I haven't needed nitro in several years. My ticker has revascularized almost completely...from less than 50% to over 90%.

Man that is so cool. I am really happy happy for you.


:D:DY>Y>:D:D

Phillip Allen
04-29-2012, 08:05 PM
I haven't needed nitro in several years. My ticker has revascularized almost completely...from less than 50% to over 90%.

what did you do? (or stop doing?)

Phillip Allen
04-29-2012, 08:07 PM
So, you actually Do believe what I say, Paul? Ha!;)
I never would have believed it had I not seen it with my own eyes:D
I was a cop from age 21 to 24 in 1962-1965.
Became a father in 1963, and when my second daughter was born in 1965 I gave up the gun and the car at the request of my young wife who had suffered more than I had when I came home bloody and hurt. She told me bluntly that she could not tolerate it any longer and would not allow our baby girls to grow up watching me bleed.
For my family's sake, I gave it up and traded the gun for the hammer.

heck, I don't mind watching you bleed... :)

htom
04-29-2012, 08:13 PM
Pencil, with pen second.

I suspect I've spent more on pencils, lead holders, mechanical pencils, fountain pens, technical pens, ball and roller pens, leads and inks, than I have most other tools. Lost more of them, too.

pipefitter
04-29-2012, 08:16 PM
It would have to be the tape measure, but I hate to leave out one that makes my life easier that gets overlooked with much deserved glory and recognition, both at home and at work. And that would have to be the mighty broom.

Chris Coose
04-29-2012, 08:16 PM
[QUOTE=ChaseKenyon;3395583]Man that is so cool. I am really happy happy for you.


+1

Glen Longino
04-29-2012, 08:18 PM
heck, I don't mind watching you bleed... :)

:D:D:D Too damn funny, Phillip!:D

TomF
04-29-2012, 08:22 PM
Hammer or paintbrush, if the measure is hours in the hand.

Number of uses is probably knife though, if we're discounting pencils and pens as not "trade" tools. I've carried a knife since I was 6.

skuthorp
04-29-2012, 08:25 PM
Does a car key qualify? These days I'd agree with a knife, it's in my pocket most of the time. In the past when I was working a pencil, even with computers I'd still buy them by the box.

Paul Girouard
04-29-2012, 08:29 PM
So, you actually Do believe what I say, Paul? Ha!;)
I never would have believed it had I not seen it with my own eyes:D
I was a cop from age 21 to 24 in 1962-1965.
Became a father in 1963, and when my second daughter was born in 1965 I gave up the gun and the car at the request of my young wife who had suffered more than I had when I came home bloody and hurt. She told me bluntly that she could not tolerate it any longer and would not allow our baby girls to grow up watching me bleed.
For my family's sake, I gave it up and traded the gun for the hammer.

Ya , I'm a sucker , I generally assume people are not lying their arses off . Thanks for the whole story.

Art Reinhert
04-29-2012, 09:28 PM
Knife,fork,spoon.

JMAC
04-29-2012, 09:37 PM
I'd say the pencil and tape measure. They seem to be the starting point from which all the tools branch out from.

B_B
04-29-2012, 09:43 PM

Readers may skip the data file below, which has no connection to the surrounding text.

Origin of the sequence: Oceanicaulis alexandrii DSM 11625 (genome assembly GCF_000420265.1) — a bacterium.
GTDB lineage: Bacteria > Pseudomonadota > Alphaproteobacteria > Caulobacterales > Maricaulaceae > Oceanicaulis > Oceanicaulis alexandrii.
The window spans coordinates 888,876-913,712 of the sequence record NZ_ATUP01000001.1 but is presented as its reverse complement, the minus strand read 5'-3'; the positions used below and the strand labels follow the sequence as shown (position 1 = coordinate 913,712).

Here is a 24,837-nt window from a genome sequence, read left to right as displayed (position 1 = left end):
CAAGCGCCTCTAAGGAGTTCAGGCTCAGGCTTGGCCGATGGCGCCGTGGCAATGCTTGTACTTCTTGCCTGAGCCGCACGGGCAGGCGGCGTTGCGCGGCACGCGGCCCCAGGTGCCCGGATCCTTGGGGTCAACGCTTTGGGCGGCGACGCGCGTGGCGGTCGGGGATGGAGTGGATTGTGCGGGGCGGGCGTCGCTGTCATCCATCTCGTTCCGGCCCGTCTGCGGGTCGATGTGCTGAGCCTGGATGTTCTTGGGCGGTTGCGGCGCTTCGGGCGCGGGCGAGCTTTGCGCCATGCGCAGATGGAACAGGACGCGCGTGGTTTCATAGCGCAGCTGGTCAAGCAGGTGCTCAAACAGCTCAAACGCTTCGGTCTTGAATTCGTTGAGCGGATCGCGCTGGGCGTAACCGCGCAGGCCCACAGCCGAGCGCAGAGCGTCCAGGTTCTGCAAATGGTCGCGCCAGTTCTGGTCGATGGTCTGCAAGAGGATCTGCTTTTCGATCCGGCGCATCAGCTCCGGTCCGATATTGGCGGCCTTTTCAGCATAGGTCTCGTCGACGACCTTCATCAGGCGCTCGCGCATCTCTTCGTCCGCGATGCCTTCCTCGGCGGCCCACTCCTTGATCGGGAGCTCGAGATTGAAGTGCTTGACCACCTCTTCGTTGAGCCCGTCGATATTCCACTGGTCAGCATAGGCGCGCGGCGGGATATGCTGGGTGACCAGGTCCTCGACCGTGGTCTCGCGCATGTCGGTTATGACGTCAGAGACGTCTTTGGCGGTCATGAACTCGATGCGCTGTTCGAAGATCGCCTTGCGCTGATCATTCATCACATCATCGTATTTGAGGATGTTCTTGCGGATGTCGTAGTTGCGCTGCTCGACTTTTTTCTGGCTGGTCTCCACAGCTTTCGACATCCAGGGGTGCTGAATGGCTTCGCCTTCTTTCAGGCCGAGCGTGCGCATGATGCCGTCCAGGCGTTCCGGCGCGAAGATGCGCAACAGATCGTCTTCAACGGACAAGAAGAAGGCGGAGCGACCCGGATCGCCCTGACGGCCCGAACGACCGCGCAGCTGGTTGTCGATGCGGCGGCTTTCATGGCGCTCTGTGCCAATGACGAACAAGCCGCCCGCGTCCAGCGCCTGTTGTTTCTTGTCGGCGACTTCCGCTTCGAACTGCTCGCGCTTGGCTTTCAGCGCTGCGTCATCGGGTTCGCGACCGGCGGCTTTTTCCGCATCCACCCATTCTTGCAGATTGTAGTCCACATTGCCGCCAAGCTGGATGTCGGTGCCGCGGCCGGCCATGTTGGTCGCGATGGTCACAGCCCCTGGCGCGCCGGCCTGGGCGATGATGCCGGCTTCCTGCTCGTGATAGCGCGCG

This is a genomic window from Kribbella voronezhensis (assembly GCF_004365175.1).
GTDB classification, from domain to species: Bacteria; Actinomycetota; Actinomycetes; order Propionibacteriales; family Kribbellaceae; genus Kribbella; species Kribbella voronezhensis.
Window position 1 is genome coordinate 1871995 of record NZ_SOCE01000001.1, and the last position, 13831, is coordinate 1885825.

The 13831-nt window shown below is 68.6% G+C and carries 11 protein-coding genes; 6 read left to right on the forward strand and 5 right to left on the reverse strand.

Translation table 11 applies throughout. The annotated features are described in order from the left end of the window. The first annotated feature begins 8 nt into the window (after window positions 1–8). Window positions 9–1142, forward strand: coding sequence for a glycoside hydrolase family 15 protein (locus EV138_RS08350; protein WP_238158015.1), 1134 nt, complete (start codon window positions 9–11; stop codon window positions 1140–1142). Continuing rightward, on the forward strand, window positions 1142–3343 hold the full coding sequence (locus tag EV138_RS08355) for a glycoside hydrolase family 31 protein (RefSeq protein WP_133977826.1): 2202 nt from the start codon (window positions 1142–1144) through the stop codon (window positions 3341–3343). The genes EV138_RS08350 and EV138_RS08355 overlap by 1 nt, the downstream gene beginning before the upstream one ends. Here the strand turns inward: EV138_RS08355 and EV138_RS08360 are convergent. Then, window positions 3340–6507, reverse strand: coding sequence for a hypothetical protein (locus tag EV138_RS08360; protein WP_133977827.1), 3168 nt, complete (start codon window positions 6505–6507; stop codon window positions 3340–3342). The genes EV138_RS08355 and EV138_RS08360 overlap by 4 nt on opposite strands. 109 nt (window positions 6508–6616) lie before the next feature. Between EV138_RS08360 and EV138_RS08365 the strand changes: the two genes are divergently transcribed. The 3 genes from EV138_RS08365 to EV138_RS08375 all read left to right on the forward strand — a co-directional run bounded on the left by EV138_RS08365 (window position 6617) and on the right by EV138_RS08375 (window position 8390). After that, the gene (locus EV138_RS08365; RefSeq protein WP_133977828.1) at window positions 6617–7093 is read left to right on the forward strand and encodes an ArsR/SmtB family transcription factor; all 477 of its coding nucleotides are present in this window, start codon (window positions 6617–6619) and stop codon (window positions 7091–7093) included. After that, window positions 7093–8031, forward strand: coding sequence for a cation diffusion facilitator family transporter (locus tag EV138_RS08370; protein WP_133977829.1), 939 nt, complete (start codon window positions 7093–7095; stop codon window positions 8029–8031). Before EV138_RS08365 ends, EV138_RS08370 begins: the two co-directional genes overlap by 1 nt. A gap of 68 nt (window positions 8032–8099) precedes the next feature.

If you're a bilge rat this is damned high on the list:
http://upload.wikimedia.org/wikipedia/commons/thumb/a/aa/3-Tastenmaus_Microsoft.jpg/233px-3-Tastenmaus_Microsoft.jpg

Art Reinhert
04-29-2012, 09:55 PM
If you're a bilge rat this is damned high on the list:
http://upload.wikimedia.org/wikipedia/commons/thumb/a/aa/3-Tastenmaus_Microsoft.jpg/233px-3-Tastenmaus_Microsoft.jpg

Great answer! The daily posters here have no doubt used that tool ten thousand times more on this forum alone than they have ever used any tool to work on a wooden boat.

BrianW
04-29-2012, 10:05 PM
As a helicopter mechanic, I'm going to go with the flat tip screwdriver. Mostly for opening cowlings, and cans of oil.

Art Reinhert
04-29-2012, 10:08 PM
As a helicopter mechanic, I'm going to go with the flat tip screwdriver. Mostly for opening cowlings, and cans of oil.

What sort of modern oil container do you use that requires a screwdriver to open?

Steve McMahon
04-29-2012, 10:08 PM
Seriously, if measured in times used on a daily basis, it would be my Leatherman sidclip. I don't understand how anyone can be a real man without one. The right front pocket of every pair of pants I own shows wear because this thing is taken out and put back on so many times a day. Knife, screwdrivers, needle nose pliers, can opener, an extension of my existance. With the addition of a #8 woodscrew it even becomes a corkscrew.

Steve McMahon
04-29-2012, 10:09 PM
Waht sort of modern oil container do you use that requires a screwdriver to open?

I guess aviation oil still comes in tins. It certainly did when I practiced starvation by aviation.

bobbys
04-29-2012, 10:17 PM
A knife is the only tool I have with me all the time for the past 60 years and I use it more frequently than any other tool.
But for the sheer number of hours I've had the tool in my hand, it would be a hammer.
I'd likely be a cripple today if nail drivers had not come along in the seventies and saved my elbows..

Rumor around the tool shack is a Cats paw is your most used item!.

O my that's a cheap shot!LOL

Paul Girouard
04-29-2012, 10:20 PM
What sort of modern oil container do you use that requires a screwdriver to open?

Ones with MIL SPEC number on them.

Paul Girouard
04-29-2012, 10:25 PM
As a helicopter mechanic, I'm going to go with the flat tip screwdriver. Mostly for opening cowlings, and cans of oil.

How about a Duezes (SP) key , mainly on a tactical jet the quick release fasteners are Duezes brand , more than likely spelled wrong , sounded like Zuess the mythical god.

BrianW
04-29-2012, 10:26 PM
I guess aviation oil still comes in tins. It certainly did when I practiced starvation by aviation.

Yep, at least around here it does. One liter cans mostly.

A close second ' most used' tool, would be safety wire pliers...

https://encrypted-tbn2.google.com/images?q=tbn:ANd9GcTCYXHQFYv70b8lpYU3PKAuGJ2pgCAIl mG_Bfv9NGrMrk1zpIJP

BrianW
04-29-2012, 10:29 PM
How about a Duezes (SP) key , mainly on a tactical jet the quick release fasteners are Duezes brand , more than likely spelled wrong , sounded like Zuess the mythical god.

Dzuz fasteners have mainly been superseded by cam-lock fasteners. But I still have my snoopy tool for the first Huey I was assigned as a crew chief at Ft Campbell, back in 1984. The Huey was a 1966 model. I'm a 1965 model. ;)